Exponential Cascaded Shadow Mapping with WebGL

Update: my implementation worked well on “native” OpenGL configuration but suffered from a GLSL-to-HLSL bug in the ANGLE shader cross-compiler used by Firefox and Chrome on Windows. It should now be fixed.

Update 2: you can toggle each cascade frustum using “L” and the camera frustum using “C”.

TL;DR

shadowmappingWebGL Cascaded Shadow Mapping demo powered by Minko

  • arrow keys: rotate around the scene or zoom in/out
  • C: toggle the debug display of the camera frustum
  • L: toggle the debug display of each cascade frustum
  • A: toggle shadow mapping for the 1st light
  • Z: toggle shadow mapping for the 2nd light

Motivations

Lighting is a very important part of rendering real-time convincing 3D scenes. Minko already provides a quite comprehensive set of components (DirectionalLight, SpotLight, AmbientLight, PointLight) and shaders to implement the Phong reflection model. Yet, without projected shadows, the human eye can hardly grasp the actual layout and depth of the scene.

My goal was to work on directional light projected shadows as part of a broader work to handle sun-light and a dynamic outdoor environment rendering setup (sun flares, sky, weather…).

Full code after the break…

From ActionScript 3 to C++ 2011

During the last Flash Onlince conference, I had the chance to share the latest work I’ve been involved in at Aerys with the rest of the Minko team. We’ve been working a lot on the next major version because we really want it to be a game changer for 3D on mobiles and the web.

You can read the original announcement for more details. But the big picture is that Minko is going to support WebGL. To introduce this new major feature we’ve created a first technical demonstration:

To do this, we are completely rewriting Minko using C++ 2011. This new version will include bindings for ActionScript 3 (and obviously Javascript too). So if you’re an AS3 developer: do not panic! You’ll still be able to leverage your AS3 skills with Minko. Yet if you want to learn new tricks now would be a good time and C++ is a good choice.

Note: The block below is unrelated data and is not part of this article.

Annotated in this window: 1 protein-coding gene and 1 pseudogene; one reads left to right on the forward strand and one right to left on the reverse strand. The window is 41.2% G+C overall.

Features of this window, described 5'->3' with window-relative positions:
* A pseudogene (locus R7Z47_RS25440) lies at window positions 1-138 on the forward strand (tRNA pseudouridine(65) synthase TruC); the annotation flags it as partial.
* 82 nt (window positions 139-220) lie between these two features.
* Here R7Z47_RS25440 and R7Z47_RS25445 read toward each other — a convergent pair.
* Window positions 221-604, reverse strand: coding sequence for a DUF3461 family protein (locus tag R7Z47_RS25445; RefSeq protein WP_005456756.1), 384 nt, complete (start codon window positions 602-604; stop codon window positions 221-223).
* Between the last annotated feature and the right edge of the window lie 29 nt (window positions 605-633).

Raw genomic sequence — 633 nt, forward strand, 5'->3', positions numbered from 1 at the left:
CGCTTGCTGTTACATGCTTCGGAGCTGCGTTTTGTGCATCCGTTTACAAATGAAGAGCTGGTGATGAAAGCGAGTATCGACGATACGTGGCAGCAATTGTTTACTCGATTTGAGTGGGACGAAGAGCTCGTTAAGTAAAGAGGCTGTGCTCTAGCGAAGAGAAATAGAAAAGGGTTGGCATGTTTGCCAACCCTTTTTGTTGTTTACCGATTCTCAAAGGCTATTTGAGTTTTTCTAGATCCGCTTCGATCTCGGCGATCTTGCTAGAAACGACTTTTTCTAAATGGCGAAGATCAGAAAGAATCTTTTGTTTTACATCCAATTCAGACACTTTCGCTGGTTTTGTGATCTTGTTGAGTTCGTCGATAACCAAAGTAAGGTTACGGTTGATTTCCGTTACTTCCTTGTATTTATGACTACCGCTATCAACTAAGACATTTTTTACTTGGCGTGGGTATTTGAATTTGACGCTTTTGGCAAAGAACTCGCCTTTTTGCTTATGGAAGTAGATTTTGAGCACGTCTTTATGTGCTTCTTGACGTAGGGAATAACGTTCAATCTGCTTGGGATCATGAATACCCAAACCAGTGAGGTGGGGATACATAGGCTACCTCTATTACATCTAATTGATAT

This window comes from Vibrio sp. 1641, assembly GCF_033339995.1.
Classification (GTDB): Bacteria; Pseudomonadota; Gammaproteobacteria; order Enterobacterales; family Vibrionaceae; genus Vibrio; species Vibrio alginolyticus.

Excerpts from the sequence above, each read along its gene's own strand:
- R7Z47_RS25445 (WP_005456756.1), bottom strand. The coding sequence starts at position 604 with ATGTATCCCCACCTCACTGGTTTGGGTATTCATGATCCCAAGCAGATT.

To understand the process of working with C++ code targeting the Flash platform and HTML5/Javascript, you can start by reading my slides:

To help AS3 developers migrating to C++, I’ve decided I’ll start gathering resources here on this very blog. If you are interested you can start by:

If you have suggestions regarding what you need to know in particular regarding C++ and especially cross-compilation targeting the Flash platform or Javascript, please let me know!

Stage3D Online Conference Slides

It was really awesome to be invited to talk about Minko today during the Stage3D online conference organized by Sergey Gonchar. He has done an excellent job in organizing this and I hope people enjoyed attending it as much as I enjoyed being a part of it.

minko_file_formats_comparison minko_editor_workflow minko_editor_triggers minko_darksider

You can watch the entire conference here.

As I promised, here are the slides to this presentation. They are pretty heavy because they embed some videos. Here is the outline of the content of the presentation:

  • Community SDK
    • Scripting
    • Shaders and GPU programming
    • Scene editor
  • Professional SDK
    • Physics
    • Optimizations for the web and mobile devices

At the end of the presentation, I also demonstrated how Minko can load and display Crytek’s Sponza smoothly on the iPad and the Nexus 7 in just a few minutes of work thanks to the editor and the optimizations granted by the MK format. You will soon here more about this very demonstration wiht a clean video demonstrating the app. but also the publishing process. This is incredibly cool since Sponza is quite a big scene with more than 50 textures including normal maps, alpha maps and specular maps for a total of 200+MB (only 70MB when published to MK).

Don’t forget to have a look at all the online resources for Minko:

As stated in the presentation, Minko’s editor public beta should start next week. So stay tuned!

New video: normal mapping and specular maps

Normal mapping has been available for a long time inside Minko. At first as part of the minko-lighting plugin and now in the core framework (in the dev branch only for now). The support for specular maps was added recently. Combining normal mapping and specular maps really gives good results. To show how far you can get, here is a little video demonstrating both techniques in the Minko editor:

New Documentation for Collada